4 February 1999 Edition

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Kerry anti-drugs campaign will continue

Following media stories about Kerry Sinn Féin's anti-drug campaign, Ard Comhairle member Donal Cusack puts the record straight

Situated on the outskirts of the town, Shanakill is just one of many working class estates in the Tralee urban area. In common with other areas, it has its share of social and economic problems, and as with similar communities throughout the length and breadth of Ireland, it has been neglected by various authorities for many years.

Shanakill and its counterparts in Dublin, Cork, Limerick and elsewhere, does not possess the political or financial clout of middle class Ireland. Many residents of these areas have expressed concern that their communities are being used as dumping grounds for social problems which the state is either unwilling or unable to deal with.

A continually urgent and pressing problem faced by these communities throughout Ireland is, of course, the problem of drug dealing.

Unlike the authorities and their political establishment in this state, Sinn Fein has long recognised the devastating consequences of this problem for communities throughout Ireland. Inspired by the example of our comrades in Dublin who have done so much to assist communities in their struggle to prevent drug dealers from operating. Kerry Sinn Fein responded to the remorseless and frightening increase in drug dealing by launching a sustained and highly popular anti-drug campaign in 1996, intially centred on Tralee and later, expanded to take in all of Kerry.

The immediate response from the authorities was entirely predictable. In seeking to raise public awareness of the problem and confront the drug pushers, Sinn Fein activists were subjected to constant harassment from the Gardai, and demonisation from political and media elements who were content to cry crocodile tears as the drug problem reached crises proportions, particularly in Tralee and Killarney. Despite constant allegations of vigilantism, Sinn Fein always insisted that our campaign would be conducted within the law. Known drug pushers were informed that if they did not desist from their activities, they would be publicly named or their houses picketed.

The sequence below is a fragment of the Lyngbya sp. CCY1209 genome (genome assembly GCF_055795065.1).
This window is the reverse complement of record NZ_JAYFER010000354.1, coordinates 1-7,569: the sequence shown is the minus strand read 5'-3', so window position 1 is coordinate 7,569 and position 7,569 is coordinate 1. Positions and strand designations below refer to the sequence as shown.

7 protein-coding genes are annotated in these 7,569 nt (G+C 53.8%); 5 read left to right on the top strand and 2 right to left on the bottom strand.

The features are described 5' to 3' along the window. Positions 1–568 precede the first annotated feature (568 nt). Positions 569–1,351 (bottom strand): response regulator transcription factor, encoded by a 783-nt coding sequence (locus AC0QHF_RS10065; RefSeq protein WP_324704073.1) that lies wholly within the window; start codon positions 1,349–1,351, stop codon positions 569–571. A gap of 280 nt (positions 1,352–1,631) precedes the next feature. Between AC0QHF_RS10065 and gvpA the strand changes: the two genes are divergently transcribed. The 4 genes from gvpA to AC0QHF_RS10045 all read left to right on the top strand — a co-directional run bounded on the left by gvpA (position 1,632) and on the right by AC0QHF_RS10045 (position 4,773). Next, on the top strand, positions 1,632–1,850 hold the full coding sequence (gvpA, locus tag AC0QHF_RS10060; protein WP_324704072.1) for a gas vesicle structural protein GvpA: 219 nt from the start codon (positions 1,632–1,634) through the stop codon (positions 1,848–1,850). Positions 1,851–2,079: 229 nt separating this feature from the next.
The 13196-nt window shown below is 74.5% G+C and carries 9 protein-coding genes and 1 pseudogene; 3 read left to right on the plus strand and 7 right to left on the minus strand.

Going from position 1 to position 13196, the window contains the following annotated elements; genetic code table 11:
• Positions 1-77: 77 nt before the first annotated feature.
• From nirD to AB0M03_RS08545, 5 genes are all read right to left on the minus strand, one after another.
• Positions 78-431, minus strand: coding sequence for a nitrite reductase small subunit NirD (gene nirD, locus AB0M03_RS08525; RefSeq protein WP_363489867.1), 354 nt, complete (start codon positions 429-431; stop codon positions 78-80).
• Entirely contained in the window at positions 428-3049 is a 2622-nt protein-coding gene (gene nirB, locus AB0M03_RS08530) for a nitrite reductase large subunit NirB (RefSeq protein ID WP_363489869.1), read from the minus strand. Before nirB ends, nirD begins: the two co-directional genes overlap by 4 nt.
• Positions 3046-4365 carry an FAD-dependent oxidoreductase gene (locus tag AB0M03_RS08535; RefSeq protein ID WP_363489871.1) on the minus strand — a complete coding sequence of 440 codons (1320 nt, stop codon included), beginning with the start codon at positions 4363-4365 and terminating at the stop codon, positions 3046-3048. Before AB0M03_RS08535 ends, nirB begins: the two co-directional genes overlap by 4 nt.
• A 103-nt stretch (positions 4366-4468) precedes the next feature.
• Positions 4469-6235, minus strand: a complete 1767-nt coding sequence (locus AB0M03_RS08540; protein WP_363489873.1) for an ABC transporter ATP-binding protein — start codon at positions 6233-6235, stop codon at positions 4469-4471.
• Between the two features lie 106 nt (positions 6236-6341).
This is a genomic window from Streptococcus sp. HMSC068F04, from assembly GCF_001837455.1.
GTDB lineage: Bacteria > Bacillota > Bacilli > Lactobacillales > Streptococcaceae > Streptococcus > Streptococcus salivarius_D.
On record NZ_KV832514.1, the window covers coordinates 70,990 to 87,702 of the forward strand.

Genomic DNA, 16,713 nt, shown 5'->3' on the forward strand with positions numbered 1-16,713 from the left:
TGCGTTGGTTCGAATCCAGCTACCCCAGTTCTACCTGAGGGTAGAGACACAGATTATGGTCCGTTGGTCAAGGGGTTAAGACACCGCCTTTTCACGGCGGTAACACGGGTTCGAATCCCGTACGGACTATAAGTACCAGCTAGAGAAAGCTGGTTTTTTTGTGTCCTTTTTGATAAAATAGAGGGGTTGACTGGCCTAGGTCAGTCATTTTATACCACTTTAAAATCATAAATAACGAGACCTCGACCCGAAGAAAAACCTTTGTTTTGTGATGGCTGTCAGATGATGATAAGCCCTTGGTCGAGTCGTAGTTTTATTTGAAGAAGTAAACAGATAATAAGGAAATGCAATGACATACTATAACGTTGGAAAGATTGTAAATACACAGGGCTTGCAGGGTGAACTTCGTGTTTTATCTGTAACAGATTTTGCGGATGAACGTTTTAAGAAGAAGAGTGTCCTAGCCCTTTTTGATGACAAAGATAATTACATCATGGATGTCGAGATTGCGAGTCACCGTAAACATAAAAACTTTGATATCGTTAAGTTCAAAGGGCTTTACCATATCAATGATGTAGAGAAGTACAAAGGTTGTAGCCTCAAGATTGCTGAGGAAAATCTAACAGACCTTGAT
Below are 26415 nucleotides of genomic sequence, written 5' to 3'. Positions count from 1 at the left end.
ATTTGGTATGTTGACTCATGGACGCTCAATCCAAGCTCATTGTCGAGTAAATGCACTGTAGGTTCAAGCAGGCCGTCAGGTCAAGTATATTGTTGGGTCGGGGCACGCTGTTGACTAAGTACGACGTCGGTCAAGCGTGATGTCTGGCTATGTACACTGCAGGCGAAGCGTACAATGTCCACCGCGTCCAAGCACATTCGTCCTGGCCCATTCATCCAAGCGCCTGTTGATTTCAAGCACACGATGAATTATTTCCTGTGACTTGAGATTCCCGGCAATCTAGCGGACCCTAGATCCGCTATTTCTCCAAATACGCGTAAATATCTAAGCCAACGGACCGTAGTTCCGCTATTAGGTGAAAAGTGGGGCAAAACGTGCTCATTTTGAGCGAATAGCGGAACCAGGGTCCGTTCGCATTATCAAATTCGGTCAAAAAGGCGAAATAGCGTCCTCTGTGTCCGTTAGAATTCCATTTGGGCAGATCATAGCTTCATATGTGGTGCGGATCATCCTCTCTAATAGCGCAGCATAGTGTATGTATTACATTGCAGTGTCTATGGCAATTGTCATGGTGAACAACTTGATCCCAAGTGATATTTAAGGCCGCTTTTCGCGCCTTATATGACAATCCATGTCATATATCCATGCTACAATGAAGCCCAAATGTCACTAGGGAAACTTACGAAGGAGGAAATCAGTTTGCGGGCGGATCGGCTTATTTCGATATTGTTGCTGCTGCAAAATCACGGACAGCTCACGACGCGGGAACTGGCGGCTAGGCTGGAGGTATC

In June of last year, the residents of Shanakill finally decided that enough was enough. A self confessed drug dealer living in their estate, Michael Bentley, despite repeated requests to cease his activities, and despite a public undertaking to the community that he would so, continually allowed drugs to be sold from his house.

The constant drug-related traffic to and from this house was driving his neighbours to despair; on one occasion, a four year old child was given a cannabis joint outside the house and had to be taken to hospital in a delirious state.

With support from Sinn Fein, the residents organised a picket on Mr Bentley's house. Unfortunately Mr Bentley's partner and children who also live in the house were portrayed as the only victims in this case - Sinn Fein accepted that the children were and are as much victims as those who obtained drugs from the house, and the residents of Shanakill who have had to live with the conseqences.

Despite a further public undertaking to residents that dealing from the house would stop, it was not long before the heavy traffic to and from the premises resumed, including, on one night, seventeen callers in the space of an hour.